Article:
Dedicated workforce education program students juggle busy lives with school

UNIVERSITY PARK, Pa. — Working toward a college degree is hard on its own, but students in the Workforce Education and Development (WFED) Program juggle college, full-time jobs, family life and many more obligations.

Housed within the Learning and Performance Systems (LPS) department, the WFED program has a large number of "nontraditional" students seeking degrees.

The goal of the Workforce Education and Development Program is to promote excellence, opportunity and leadership among professionals in the field of workforce education. This program specifically aims to help currently employed professionals, particularly those in secondary and postsecondary education institutes, receive a degree that will help further their learning and growth.

"I have no idea what the future will hold for me. For right now, I love my job, I love my coworkers, I love my students and I am very grateful to be able to go to work every day and pass on the knowledge of a profession that means a lot to me."

— Mindi Tobias, workforce education and development student

Benjamin Leskovansky, a returning-adult student with an undergraduate degree from Penn College, is completing an associate of science degree in the Workforce Education and Development (WFED) program. He will graduate this spring, and has been named the student marshal for his program.

"I chose this degree because it can lead to earning your vocational instructional certification for teaching at the secondary level in a vocational setting," Leskovansky said.

Leskovansky, who holds a full-time job, takes night classes. He also coaches football at a local high school in the fall and is able to juggle his busy schedule to do the "fun" things, such as spending time with his wife and pets.

"I find that to balance everything, I have to be very, very organized," Leskovansky said, "I keep a schedule, take notes, create reminders, and use technology to my advantage for keeping track of these things. Having the drive for learning and education, I do not find it burdensome to do all of the things that keep me busy."

Many students in the program have full-time jobs, families or other obligations, which is why time management is a very important skill for them to have.

"It is very hard. I’m not going to sugar-coat it," Said Mindi Tobias, a WFED undergraduate student.

Tobias works as a dental assisting instructor at the Central Pennsylvania Institute of Science and Technology (CPI) and has been taking classes at Penn State over the course of the last 10 years.

After being hired at CPI, Tobias began to talk with fellow instructors who, in her words, "only had wonderful things to say about the Workforce Education Department at Penn State." She chose to enroll in the WFED program in pursuit of a degree.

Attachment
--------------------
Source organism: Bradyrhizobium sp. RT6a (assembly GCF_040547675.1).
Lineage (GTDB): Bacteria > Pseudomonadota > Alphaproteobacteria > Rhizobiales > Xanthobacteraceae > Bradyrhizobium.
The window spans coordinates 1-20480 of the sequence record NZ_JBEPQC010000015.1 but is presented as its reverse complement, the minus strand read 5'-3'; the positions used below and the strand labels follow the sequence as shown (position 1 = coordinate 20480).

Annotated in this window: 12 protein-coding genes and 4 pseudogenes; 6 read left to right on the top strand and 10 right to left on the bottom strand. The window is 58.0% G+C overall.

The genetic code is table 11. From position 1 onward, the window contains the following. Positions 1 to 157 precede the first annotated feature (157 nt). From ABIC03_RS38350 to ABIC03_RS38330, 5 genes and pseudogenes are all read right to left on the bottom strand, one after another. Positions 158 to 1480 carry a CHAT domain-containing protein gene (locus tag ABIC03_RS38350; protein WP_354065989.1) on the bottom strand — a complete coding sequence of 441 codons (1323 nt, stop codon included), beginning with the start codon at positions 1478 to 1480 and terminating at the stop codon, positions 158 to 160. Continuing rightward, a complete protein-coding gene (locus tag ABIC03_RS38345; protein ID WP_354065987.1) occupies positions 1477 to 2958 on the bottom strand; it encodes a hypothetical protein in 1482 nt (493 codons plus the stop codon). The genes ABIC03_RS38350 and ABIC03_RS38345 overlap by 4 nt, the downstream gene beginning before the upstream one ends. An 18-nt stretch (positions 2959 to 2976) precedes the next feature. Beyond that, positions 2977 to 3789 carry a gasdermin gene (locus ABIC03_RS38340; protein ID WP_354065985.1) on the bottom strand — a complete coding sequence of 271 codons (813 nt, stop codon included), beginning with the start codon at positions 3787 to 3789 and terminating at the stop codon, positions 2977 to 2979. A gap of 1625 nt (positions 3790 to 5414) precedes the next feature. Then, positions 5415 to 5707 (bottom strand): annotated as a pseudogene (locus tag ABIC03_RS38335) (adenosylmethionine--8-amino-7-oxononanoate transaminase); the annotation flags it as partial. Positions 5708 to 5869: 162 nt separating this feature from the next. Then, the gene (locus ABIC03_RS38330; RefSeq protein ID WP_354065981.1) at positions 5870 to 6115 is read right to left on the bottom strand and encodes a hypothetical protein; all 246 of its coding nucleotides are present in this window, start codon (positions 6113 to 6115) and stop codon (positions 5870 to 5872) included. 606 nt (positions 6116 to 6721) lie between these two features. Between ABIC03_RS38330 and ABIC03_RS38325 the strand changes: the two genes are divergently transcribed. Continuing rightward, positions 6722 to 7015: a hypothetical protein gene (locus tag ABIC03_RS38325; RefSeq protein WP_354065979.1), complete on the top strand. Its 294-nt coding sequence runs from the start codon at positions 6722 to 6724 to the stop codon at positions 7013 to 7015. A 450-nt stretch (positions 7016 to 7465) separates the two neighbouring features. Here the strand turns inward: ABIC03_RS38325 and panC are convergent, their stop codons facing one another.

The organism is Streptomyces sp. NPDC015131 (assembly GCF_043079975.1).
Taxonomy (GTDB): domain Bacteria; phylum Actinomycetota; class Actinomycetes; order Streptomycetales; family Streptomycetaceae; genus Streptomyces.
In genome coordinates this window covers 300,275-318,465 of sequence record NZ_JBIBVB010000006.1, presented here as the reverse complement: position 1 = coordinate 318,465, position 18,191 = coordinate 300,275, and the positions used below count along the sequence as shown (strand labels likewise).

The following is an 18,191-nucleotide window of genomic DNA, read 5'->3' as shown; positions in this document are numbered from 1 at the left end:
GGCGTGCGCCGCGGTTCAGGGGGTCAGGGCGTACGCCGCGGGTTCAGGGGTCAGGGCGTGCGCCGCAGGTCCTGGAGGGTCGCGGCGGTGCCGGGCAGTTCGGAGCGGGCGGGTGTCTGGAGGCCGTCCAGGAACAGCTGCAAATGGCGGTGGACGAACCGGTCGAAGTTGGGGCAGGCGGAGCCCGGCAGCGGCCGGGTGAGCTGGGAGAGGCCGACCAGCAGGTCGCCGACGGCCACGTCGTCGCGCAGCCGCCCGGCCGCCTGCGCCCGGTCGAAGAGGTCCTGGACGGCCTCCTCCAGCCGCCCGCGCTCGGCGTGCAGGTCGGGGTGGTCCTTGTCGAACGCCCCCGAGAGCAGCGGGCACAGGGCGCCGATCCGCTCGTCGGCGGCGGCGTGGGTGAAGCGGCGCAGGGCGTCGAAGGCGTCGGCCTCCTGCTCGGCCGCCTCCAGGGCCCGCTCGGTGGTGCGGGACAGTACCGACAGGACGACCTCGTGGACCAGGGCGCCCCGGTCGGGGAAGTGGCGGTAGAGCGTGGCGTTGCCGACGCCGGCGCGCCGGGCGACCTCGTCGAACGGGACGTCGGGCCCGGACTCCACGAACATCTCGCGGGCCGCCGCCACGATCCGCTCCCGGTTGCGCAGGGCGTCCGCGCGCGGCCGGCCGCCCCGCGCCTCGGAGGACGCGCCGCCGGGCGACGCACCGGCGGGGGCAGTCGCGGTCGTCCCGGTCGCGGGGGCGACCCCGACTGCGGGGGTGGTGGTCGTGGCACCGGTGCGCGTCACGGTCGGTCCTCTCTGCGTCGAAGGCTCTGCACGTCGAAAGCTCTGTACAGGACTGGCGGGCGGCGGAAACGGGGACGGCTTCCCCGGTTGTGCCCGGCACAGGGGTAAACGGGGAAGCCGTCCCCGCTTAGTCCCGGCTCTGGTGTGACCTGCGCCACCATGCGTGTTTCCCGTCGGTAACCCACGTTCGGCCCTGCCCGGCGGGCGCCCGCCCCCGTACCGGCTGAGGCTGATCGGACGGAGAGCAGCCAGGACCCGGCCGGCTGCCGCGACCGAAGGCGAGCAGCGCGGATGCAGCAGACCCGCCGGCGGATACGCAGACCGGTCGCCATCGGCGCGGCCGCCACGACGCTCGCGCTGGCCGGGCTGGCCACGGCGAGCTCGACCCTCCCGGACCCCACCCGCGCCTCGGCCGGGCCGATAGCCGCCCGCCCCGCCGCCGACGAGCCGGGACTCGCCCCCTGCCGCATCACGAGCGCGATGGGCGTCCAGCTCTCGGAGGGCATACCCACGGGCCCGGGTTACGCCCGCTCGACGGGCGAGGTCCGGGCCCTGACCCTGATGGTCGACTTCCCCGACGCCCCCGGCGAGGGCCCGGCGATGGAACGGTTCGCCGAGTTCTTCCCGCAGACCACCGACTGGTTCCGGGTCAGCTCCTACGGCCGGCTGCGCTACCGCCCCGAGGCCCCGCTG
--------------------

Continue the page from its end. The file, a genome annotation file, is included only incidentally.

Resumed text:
Her goal after completing her degree is to retain her current position as a dental assisting instructor at CPI.

"I have no idea what the future will hold for me," Tobias said. "For right now, I love my job, I love my coworkers, I love my students and I am very grateful to be able to go to work every day and pass on the knowledge of a profession that means a lot to me."

Timothy Strunk, an adult learner who works full-time at Thaddeus Stevens College of Technology, is enrolled in the WFED program seeking a bachelor’s degree.

"My focus while enrolled here at Penn State is to learn and develop strategies that will help the students in my classroom be successful in transitioning through the education process, developing their skills and talents, and finding permanent placement in today's workforce," Strunk said.

Strunk, who loves spending time with his grandchildren and fixing up old houses with his wife, has found the Workforce Education staff to be very resourceful and supportive through his Penn State experience.

After teaching at a Berks County vocational technical high school for 14 years, Strunk began his job at Thaddeus Stevens College of Technology, and then decided to pursue a degree at Penn State.

"Looking forward, my intent is to continue on faculty at Thaddeus Stevens College of Technology and continue to make an impact on the students enrolled in the HVAC/R program here," Strunk said.

The end goal for many students in the Department of Learning and Performance Systems is to take their degrees to school with them as teachers.

"I would love to teach with my degree," Leskovansky said, "whether it is at the secondary level in a vocational setting teaching computer topics, or at the post-secondary level teaching workforce and continuing education topics."

The balance between being both a student, a parent or grandparent, and having a full-time job takes persistence and strength, but these students demonstrate their dedication to education and learning.

"I will not let anything get in my way," Tobias said.

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Last Updated April 19, 2018